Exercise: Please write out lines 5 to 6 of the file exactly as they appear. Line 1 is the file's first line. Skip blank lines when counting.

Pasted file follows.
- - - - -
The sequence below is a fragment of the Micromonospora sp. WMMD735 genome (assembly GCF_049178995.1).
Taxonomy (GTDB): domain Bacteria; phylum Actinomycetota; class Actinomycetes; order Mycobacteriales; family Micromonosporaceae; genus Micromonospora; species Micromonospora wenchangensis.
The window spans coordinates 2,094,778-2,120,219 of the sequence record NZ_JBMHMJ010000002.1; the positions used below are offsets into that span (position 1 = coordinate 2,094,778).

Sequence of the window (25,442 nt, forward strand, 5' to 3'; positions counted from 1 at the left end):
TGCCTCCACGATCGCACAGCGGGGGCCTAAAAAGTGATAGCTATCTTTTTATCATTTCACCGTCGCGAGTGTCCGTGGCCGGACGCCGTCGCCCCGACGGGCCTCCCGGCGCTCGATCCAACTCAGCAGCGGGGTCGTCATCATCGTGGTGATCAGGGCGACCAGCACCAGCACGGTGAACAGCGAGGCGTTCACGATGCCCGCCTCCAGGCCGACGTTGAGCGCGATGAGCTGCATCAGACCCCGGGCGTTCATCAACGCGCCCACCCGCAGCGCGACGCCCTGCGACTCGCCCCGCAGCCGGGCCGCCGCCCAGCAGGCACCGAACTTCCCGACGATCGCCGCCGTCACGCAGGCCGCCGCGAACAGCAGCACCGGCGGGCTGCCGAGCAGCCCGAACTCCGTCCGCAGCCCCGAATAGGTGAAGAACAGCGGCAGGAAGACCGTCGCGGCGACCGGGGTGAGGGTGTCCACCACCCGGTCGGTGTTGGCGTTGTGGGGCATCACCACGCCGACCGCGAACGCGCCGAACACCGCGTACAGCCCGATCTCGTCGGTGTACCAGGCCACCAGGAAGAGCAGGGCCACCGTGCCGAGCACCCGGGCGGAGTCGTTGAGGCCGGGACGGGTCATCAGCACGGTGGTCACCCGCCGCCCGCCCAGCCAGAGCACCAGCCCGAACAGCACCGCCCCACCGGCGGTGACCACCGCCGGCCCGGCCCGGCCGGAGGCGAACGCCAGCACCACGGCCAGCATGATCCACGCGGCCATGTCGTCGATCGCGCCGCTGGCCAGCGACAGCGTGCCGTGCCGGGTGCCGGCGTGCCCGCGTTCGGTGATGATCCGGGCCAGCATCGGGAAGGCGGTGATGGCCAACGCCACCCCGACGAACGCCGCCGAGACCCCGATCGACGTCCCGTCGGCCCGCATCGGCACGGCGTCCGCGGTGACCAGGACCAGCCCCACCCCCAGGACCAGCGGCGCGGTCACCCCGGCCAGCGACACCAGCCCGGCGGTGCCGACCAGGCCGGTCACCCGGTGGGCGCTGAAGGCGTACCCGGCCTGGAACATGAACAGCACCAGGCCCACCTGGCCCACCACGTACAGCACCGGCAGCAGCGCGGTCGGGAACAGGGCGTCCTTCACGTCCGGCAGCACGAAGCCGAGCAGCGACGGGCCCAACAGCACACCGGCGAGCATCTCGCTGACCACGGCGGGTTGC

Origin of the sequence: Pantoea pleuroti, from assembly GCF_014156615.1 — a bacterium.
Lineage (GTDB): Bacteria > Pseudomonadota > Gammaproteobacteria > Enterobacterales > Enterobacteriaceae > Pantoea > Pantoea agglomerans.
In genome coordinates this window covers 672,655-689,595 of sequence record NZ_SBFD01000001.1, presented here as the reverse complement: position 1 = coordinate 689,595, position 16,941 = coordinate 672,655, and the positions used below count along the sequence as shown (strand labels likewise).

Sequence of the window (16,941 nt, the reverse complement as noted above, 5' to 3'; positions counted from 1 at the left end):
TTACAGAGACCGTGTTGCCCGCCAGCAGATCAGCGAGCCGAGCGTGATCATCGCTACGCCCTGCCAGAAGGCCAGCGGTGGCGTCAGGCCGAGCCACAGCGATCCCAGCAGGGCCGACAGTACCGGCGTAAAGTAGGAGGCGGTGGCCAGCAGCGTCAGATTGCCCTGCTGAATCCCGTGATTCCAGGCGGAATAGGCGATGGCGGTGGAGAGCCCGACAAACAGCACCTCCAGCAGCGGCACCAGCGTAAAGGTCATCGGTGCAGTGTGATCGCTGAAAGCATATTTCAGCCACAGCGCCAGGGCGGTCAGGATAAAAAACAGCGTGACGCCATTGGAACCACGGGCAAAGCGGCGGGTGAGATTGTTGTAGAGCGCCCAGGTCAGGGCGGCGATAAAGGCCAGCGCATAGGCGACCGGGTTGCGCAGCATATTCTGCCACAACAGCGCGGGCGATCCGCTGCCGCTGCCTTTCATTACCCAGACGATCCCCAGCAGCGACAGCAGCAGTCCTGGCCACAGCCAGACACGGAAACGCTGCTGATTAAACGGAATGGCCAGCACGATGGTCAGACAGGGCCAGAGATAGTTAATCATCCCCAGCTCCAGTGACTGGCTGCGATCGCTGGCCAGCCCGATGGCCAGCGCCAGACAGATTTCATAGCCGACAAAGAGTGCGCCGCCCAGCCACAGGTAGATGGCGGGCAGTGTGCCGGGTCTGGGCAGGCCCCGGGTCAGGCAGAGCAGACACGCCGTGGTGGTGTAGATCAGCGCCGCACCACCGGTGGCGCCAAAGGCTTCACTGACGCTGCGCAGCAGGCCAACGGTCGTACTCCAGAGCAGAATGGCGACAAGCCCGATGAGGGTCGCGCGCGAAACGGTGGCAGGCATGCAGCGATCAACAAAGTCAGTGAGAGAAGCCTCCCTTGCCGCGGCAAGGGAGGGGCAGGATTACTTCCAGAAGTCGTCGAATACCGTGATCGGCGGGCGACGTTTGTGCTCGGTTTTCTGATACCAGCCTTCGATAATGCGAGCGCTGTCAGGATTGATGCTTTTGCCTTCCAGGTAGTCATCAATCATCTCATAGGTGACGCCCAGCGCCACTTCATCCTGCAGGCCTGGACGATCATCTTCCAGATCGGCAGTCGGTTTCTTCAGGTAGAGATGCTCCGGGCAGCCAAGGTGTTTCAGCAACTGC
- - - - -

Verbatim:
TGCCTCCACGATCGCACAGCGGGGGCCTAAAAAGTGATAGCTATCTTTTTATCATTTCACCGTCGCGAGTGTCCGTGGCCGGACGCCGTCGCCCCGACGGGCCTCCCGGCGCTCGATCCAACTCAGCAGCGGGGTCGTCATCATCGTGGTGATCAGGGCGACCAGCACCAGCACGGTGAACAGCGAGGCGTTCACGATGCCCGCCTCCAGGCCGACGTTGAGCGCGATGAGCTGCATCAGACCCCGGGCGTTCATCAACGCGCCCACCCGCAGCGCGACGCCCTGCGACTCGCCCCGCAGCCGGGCCGCCGCCCAGCAGGCACCGAACTTCCCGACGATCGCCGCCGTCACGCAGGCCGCCGCGAACAGCAGCACCGGCGGGCTGCCGAGCAGCCCGAACTCCGTCCGCAGCCCCGAATAGGTGAAGAACAGCGGCAGGAAGACCGTCGCGGCGACCGGGGTGAGGGTGTCCACCACCCGGTCGGTGTTGGCGTTGTGGGGCATCACCACGCCGACCGCGAACGCGCCGAACACCGCGTACAGCCCGATCTCGTCGGTGTACCAGGCCACCAGGAAGAGCAGGGCCACCGTGCCGAGCACCCGGGCGGAGTCGTTGAGGCCGGGACGGGTCATCAGCACGGTGGTCACCCGCCGCCCGCCCAGCCAGAGCACCAGCCCGAACAGCACCGCCCCACCGGCGGTGACCACCGCCGGCCCGGCCCGGCCGGAGGCGAACGCCAGCACCACGGCCAGCATGATCCACGCGGCCATGTCGTCGATCGCGCCGCTGGCCAGCGACAGCGTGCCGTGCCGGGTGCCGGCGTGCCCGCGTTCGGTGATGATCCGGGCCAGCATCGGGAAGGCGGTGATGGCCAACGCCACCCCGACGAACGCCGCCGAGACCCCGATCGACGTCCCGTCGGCCCGCATCGGCACGGCGTCCGCGGTGACCAGGACCAGCCCCACCCCCAGGACCAGCGGCGCGGTCACCCCGGCCAGCGACACCAGCCCGGCGGTGCCGACCAGGCCGGTCACCCGGTGGGCGCTGAAGGCGTACCCGGCCTGGAACATGAACAGCACCAGGCCCACCTGGCCCACCACGTACAGCACCGGCAGCAGCGCGGTCGGGAACAGGGCGTCCTTCACGTCCGGCAGCACGAAGCCGAGCAGCGACGGGCCCAACAGCACACCGGCGAGCATCTCGCTGACCACGGCGGGTTGC

Origin of the sequence: Pantoea pleuroti, from assembly GCF_014156615.1 — a bacterium.